Opening Day 2016: Cards to celebrate 10th anniversary of Busch Stadium with tradition and updates
The 2016 baseball season finally starts HERE on Monday.
There’ll be a sea of red in the stands at Busch Stadium and Clydesdales circling the warning track, as Cardinals fans put a rocky week of on-the-road baseball behind them and welcome home their 2015 National League Central Division champs.
Scroll down for info on opening day ceremonies -- a highlight will be the first pitch by beloved Hall-of-Famer Lou Brock -- and changes fans can expect at the ball yard this season.
And, because it’s the 10th anniversary of the stadium, we begin with a little quiz.
Then: April 10, 2006, Cardinals vs. Milwaukee Brewers
Were you one of the 41,936 in attendance at the first game played at Busch Stadium on April 10, 2006? The Cards beat the Milwaukee Brewers on that sunny Monday afternoon,6-4, and would go on to win the World Series. How many firsts do you remember about that inaugural day? (Answers are at the end of this story.)
1. Who was the winning pitcher? Who got the save?
2. Can you name the first Redbird to bat at the new stadium?
3. In the second inning, Brewers third baseman Bill Hall made the record books for hitting the first home at the new stadium. Who hit the first home run for the Cards that day?
4. Two members of the 2006 team, who won top honors in the 2005 season, threw out ceremonial pitches to two former Redbird greats, who’d won those honors during their playing days. Can you name them?
5. Who sang the National Anthem on the first opening day at Busch Stadium?
Now: April 11, 2016: Cardinals vs. Milwaukee Brewers and Loooooooou!
Ten years later, the Brewers are back for the home opener at Busch. Cards right-fielder Michael Wacha is scheduled to pitch.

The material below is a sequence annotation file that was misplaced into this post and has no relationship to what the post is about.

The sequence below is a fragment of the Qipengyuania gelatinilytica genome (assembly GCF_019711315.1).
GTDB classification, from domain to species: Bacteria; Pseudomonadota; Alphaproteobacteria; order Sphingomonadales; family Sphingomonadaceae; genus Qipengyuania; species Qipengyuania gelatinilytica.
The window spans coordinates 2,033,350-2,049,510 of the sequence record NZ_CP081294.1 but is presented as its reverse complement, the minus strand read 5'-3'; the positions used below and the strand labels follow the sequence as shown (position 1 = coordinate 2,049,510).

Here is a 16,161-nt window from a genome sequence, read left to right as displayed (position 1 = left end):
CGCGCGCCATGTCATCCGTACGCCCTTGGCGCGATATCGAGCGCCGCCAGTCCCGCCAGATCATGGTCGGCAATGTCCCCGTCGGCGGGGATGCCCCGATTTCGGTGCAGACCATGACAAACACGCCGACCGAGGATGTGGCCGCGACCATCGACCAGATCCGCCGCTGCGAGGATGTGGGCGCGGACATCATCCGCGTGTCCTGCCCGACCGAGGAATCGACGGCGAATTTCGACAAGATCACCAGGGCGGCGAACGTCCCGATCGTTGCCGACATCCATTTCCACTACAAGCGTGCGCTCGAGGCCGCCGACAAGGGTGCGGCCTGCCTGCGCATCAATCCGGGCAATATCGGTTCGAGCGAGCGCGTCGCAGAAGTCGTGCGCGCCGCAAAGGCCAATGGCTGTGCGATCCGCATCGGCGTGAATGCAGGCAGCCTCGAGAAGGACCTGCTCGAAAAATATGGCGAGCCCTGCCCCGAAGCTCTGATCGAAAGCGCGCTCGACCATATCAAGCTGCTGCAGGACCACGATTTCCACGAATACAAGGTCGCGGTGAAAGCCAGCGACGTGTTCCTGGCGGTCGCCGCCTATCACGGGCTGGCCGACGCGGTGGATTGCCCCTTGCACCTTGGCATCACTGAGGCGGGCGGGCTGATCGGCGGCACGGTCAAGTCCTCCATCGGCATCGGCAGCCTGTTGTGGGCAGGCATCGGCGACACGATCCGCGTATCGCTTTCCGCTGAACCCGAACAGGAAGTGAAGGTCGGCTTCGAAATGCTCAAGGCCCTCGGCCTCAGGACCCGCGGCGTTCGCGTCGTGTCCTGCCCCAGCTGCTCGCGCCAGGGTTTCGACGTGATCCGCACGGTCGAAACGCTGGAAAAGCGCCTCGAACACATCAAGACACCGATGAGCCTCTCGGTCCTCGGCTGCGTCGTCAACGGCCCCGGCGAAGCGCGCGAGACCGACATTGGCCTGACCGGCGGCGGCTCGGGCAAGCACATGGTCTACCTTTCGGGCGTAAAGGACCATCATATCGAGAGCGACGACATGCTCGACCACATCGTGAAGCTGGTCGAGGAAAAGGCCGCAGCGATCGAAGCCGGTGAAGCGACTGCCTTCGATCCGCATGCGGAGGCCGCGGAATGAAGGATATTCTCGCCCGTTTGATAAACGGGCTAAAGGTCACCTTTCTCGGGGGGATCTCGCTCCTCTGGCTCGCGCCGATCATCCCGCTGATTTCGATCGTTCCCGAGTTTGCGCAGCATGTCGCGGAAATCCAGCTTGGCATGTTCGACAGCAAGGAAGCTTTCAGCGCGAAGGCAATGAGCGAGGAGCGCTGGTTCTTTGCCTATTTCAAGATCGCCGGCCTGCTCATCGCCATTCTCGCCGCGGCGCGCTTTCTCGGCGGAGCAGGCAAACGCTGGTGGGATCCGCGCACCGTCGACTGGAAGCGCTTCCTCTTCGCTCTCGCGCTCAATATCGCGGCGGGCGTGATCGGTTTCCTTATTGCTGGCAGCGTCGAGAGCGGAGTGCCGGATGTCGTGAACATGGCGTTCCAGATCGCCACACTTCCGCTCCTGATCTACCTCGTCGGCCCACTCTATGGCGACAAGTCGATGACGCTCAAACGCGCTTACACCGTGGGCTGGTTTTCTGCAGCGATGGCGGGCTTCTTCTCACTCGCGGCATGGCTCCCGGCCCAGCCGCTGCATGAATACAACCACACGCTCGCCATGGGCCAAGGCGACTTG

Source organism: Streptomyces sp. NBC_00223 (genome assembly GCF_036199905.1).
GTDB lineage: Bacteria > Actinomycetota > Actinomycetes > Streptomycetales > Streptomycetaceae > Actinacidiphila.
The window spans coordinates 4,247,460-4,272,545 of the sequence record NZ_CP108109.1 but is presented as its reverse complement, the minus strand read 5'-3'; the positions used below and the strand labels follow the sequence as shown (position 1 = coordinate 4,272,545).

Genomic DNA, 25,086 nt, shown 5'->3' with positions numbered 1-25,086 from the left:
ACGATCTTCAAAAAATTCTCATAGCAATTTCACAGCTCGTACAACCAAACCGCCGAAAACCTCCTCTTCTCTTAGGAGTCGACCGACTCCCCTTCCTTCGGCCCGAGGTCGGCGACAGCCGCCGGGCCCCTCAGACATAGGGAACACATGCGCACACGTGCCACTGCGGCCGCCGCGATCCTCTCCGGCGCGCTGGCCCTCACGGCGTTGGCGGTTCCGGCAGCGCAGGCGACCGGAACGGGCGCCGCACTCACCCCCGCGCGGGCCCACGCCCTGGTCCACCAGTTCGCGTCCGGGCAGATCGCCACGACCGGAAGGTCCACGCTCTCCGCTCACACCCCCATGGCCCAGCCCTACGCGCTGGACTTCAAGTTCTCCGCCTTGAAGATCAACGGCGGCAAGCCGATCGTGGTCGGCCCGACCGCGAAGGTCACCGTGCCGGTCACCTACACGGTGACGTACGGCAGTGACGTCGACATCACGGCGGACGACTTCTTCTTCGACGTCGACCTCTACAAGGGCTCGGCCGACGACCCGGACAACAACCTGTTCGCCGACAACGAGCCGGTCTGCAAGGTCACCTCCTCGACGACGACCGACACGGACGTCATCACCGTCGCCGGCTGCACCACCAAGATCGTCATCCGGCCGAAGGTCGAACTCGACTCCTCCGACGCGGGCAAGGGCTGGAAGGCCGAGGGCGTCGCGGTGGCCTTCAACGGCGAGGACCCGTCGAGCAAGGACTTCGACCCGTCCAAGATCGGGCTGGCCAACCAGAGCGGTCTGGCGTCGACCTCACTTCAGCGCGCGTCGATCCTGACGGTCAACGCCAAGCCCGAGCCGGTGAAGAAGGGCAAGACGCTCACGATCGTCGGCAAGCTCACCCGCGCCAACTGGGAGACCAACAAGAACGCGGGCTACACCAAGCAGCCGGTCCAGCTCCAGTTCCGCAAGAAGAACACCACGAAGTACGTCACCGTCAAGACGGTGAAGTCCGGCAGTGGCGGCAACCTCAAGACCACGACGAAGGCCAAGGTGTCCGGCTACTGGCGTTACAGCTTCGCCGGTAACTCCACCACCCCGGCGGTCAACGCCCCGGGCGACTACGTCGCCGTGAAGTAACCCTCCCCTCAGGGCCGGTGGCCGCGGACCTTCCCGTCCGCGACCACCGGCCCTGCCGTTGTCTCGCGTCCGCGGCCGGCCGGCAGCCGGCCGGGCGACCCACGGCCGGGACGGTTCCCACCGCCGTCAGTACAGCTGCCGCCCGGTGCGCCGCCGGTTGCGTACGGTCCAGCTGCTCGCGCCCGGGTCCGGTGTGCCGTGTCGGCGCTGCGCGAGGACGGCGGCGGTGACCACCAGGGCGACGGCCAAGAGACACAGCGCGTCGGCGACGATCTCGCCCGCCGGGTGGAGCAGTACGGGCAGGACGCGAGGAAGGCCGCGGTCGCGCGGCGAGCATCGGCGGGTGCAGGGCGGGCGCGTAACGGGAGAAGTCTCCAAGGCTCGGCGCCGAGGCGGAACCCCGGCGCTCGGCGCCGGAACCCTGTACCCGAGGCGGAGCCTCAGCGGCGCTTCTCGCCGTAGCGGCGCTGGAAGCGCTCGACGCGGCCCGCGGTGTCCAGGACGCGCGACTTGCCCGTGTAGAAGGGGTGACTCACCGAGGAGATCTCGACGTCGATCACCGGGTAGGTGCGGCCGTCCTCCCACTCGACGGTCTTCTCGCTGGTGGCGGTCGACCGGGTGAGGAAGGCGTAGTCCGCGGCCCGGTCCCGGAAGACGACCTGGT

Game time: 3:15 p.m.
11 a.m. to 1:45 p.m.: Opening Day pep rally at Ballpark Village, rain or shine. Free admission.
12:45 p.m.: Stadium gates open.
2:30 p.m.: Pre-game ceremonies begin with the Budweiser Clydesdales, followed by the traditional motorcades featuring Cards Hall-of-Famers and current team members.
There will be a moment of silence for Joe Garagiola, the St. Louis-born major leaguer and broadcaster who died in March, and Joe Strauss, sports writer for the St. Louis Post-Dispatch, who died in December.
The Color Guard will be provided by personnel from Fort Leonard Wood, and a U.S. Air Force flyover is scheduled.
The ceremonial first pitch will be thrown by No. 20 -- Lou Brock -- who’s been battling serious health issues. Brock’s left leg was amputated below the knee last fall due to a diabetes-related infection. Brock, 76, was known as the “Base Burglar’’ for stealing 938 bases during his career. He is also remembered fondly by fans for helping the Cardinals win the 1964 World Series (after the Cubs traded him that June). Brock recently discussed his recovery with Cardinals Magazine.
Getting through security
Stadium security procedures are the same as last season, but fans should allow plenty of time to get through the gates, says Joe Abernathy, vice president of stadium operations.
He expects things to go more smoothly this year because fans and stadium staff have had a year to get used to Major League Baseball’s enhanced security measures, including the walk-through metal detectors that caused massive lines when they were introduced.
“Hopefully, it’ll be better,’’ Abernathy said. “We’ll get people through in a more efficient manner this year. Just don’t bring anything more to the park than you absolutely need. We’ll certainly inspect all bags. Everybody will have to walk through a metal detector.”
He says fans can speed up the process by leaving prohibited items at home. Food and clear plastic bottles of water and soda are allowed. But no alcoholic beverages, glass bottles, cans, thermoses or hard-sided coolers.
Stadium gates will open 1½ hours before Monday-Thursday games and 2 hours before Friday-Sunday games.